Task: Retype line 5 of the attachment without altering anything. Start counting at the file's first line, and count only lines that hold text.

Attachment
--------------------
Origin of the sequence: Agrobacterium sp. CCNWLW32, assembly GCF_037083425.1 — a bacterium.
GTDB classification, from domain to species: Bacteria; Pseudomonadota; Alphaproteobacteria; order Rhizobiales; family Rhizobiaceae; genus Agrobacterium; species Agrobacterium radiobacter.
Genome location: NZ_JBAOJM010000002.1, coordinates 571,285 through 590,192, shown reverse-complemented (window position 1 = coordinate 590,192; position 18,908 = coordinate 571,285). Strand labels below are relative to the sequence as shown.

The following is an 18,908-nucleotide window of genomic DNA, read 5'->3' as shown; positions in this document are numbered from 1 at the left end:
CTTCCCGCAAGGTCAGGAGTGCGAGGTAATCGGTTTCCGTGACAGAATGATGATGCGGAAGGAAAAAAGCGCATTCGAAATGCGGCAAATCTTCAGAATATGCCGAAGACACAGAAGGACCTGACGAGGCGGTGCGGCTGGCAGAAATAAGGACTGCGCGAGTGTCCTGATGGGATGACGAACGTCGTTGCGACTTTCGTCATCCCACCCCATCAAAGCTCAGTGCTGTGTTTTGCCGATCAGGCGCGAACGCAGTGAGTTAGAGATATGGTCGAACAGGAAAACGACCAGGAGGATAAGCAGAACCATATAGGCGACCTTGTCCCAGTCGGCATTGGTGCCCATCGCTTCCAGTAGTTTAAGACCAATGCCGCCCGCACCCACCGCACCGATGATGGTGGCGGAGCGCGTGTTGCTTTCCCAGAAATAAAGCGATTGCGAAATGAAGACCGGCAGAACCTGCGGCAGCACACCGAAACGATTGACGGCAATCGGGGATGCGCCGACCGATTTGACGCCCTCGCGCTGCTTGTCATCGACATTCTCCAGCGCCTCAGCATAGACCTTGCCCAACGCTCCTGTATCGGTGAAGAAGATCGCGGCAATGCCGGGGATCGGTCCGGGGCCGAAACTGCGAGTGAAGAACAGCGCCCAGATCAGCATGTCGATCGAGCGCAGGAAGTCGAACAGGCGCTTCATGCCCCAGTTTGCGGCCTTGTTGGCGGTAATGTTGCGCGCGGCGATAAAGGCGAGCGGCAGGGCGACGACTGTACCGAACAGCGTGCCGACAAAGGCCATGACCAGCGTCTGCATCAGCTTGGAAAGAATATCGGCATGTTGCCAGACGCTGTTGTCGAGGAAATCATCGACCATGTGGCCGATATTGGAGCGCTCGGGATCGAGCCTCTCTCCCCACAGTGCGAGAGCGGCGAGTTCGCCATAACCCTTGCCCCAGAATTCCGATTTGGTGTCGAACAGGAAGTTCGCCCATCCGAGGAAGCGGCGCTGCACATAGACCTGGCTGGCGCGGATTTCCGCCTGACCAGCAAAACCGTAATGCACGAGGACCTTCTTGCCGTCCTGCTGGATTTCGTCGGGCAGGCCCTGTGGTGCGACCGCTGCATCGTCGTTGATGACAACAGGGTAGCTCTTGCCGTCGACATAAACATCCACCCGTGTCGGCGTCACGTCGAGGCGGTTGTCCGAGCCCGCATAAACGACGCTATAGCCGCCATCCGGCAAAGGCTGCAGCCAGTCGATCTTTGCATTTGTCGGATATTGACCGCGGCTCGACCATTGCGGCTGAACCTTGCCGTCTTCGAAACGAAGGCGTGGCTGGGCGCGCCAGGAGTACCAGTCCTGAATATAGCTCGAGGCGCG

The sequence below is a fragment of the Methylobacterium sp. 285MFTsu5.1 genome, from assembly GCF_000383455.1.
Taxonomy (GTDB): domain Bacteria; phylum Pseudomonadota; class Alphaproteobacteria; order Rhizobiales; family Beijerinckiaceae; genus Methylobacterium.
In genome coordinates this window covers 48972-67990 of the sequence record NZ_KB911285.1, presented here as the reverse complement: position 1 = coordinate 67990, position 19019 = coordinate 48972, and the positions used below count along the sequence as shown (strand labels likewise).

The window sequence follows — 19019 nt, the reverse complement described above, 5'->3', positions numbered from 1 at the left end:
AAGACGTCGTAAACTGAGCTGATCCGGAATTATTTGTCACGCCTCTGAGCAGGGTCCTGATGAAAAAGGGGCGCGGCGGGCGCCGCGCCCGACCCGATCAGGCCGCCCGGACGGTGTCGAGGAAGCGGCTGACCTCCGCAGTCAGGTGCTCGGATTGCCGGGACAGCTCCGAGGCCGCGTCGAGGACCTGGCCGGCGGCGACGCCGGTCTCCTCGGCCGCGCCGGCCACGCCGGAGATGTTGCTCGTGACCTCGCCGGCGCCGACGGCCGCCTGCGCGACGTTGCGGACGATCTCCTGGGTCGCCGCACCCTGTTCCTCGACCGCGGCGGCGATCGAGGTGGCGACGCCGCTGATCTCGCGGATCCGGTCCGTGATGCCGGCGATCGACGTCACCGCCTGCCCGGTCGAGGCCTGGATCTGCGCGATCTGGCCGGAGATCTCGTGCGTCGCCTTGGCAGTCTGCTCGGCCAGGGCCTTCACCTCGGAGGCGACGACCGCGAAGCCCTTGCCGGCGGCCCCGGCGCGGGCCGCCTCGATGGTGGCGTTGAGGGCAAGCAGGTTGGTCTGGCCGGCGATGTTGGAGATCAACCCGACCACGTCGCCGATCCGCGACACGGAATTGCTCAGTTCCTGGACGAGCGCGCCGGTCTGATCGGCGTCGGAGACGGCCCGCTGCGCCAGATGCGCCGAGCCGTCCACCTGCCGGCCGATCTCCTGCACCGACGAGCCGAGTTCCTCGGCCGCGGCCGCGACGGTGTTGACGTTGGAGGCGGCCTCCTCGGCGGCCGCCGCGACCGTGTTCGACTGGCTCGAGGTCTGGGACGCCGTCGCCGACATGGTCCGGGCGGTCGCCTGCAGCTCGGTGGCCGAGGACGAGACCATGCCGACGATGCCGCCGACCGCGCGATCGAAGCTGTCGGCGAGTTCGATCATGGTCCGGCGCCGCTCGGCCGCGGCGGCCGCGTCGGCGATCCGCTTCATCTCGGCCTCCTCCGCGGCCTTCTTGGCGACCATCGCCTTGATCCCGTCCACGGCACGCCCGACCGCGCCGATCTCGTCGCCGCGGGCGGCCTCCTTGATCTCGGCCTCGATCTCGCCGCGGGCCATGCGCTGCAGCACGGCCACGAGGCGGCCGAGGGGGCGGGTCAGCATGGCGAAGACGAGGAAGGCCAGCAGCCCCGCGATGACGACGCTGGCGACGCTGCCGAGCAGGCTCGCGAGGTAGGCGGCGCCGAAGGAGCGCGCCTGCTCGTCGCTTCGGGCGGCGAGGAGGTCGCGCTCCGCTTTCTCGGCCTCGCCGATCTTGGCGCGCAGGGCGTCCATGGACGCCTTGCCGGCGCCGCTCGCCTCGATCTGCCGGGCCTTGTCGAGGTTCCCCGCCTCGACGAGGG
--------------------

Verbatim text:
CTTCCCGCAAGGTCAGGAGTGCGAGGTAATCGGTTTCCGTGACAGAATGATGATGCGGAAGGAAAAAAGCGCATTCGAAATGCGGCAAATCTTCAGAATATGCCGAAGACACAGAAGGACCTGACGAGGCGGTGCGGCTGGCAGAAATAAGGACTGCGCGAGTGTCCTGATGGGATGACGAACGTCGTTGCGACTTTCGTCATCCCACCCCATCAAAGCTCAGTGCTGTGTTTTGCCGATCAGGCGCGAACGCAGTGAGTTAGAGATATGGTCGAACAGGAAAACGACCAGGAGGATAAGCAGAACCATATAGGCGACCTTGTCCCAGTCGGCATTGGTGCCCATCGCTTCCAGTAGTTTAAGACCAATGCCGCCCGCACCCACCGCACCGATGATGGTGGCGGAGCGCGTGTTGCTTTCCCAGAAATAAAGCGATTGCGAAATGAAGACCGGCAGAACCTGCGGCAGCACACCGAAACGATTGACGGCAATCGGGGATGCGCCGACCGATTTGACGCCCTCGCGCTGCTTGTCATCGACATTCTCCAGCGCCTCAGCATAGACCTTGCCCAACGCTCCTGTATCGGTGAAGAAGATCGCGGCAATGCCGGGGATCGGTCCGGGGCCGAAACTGCGAGTGAAGAACAGCGCCCAGATCAGCATGTCGATCGAGCGCAGGAAGTCGAACAGGCGCTTCATGCCCCAGTTTGCGGCCTTGTTGGCGGTAATGTTGCGCGCGGCGATAAAGGCGAGCGGCAGGGCGACGACTGTACCGAACAGCGTGCCGACAAAGGCCATGACCAGCGTCTGCATCAGCTTGGAAAGAATATCGGCATGTTGCCAGACGCTGTTGTCGAGGAAATCATCGACCATGTGGCCGATATTGGAGCGCTCGGGATCGAGCCTCTCTCCCCACAGTGCGAGAGCGGCGAGTTCGCCATAACCCTTGCCCCAGAATTCCGATTTGGTGTCGAACAGGAAGTTCGCCCATCCGAGGAAGCGGCGCTGCACATAGACCTGGCTGGCGCGGATTTCCGCCTGACCAGCAAAACCGTAATGCACGAGGACCTTCTTGCCGTCCTGCTGGATTTCGTCGGGCAGGCCCTGTGGTGCGACCGCTGCATCGTCGTTGATGACAACAGGGTAGCTCTTGCCGTCGACATAAACATCCACCCGTGTCGGCGTCACGTCGAGGCGGTTGTCCGAGCCCGCATAAACGACGCTATAGCCGCCATCCGGCAAAGGCTGCAGCCAGTCGATCTTTGCATTTGTCGGATATTGACCGCGGCTCGACCATTGCGGCTGAACCTTGCCGTCTTCGAAACGAAGGCGTGGCTGGGCGCGCCAGGAGTACCAGTCCTGAATATAGCTCGAGGCGCG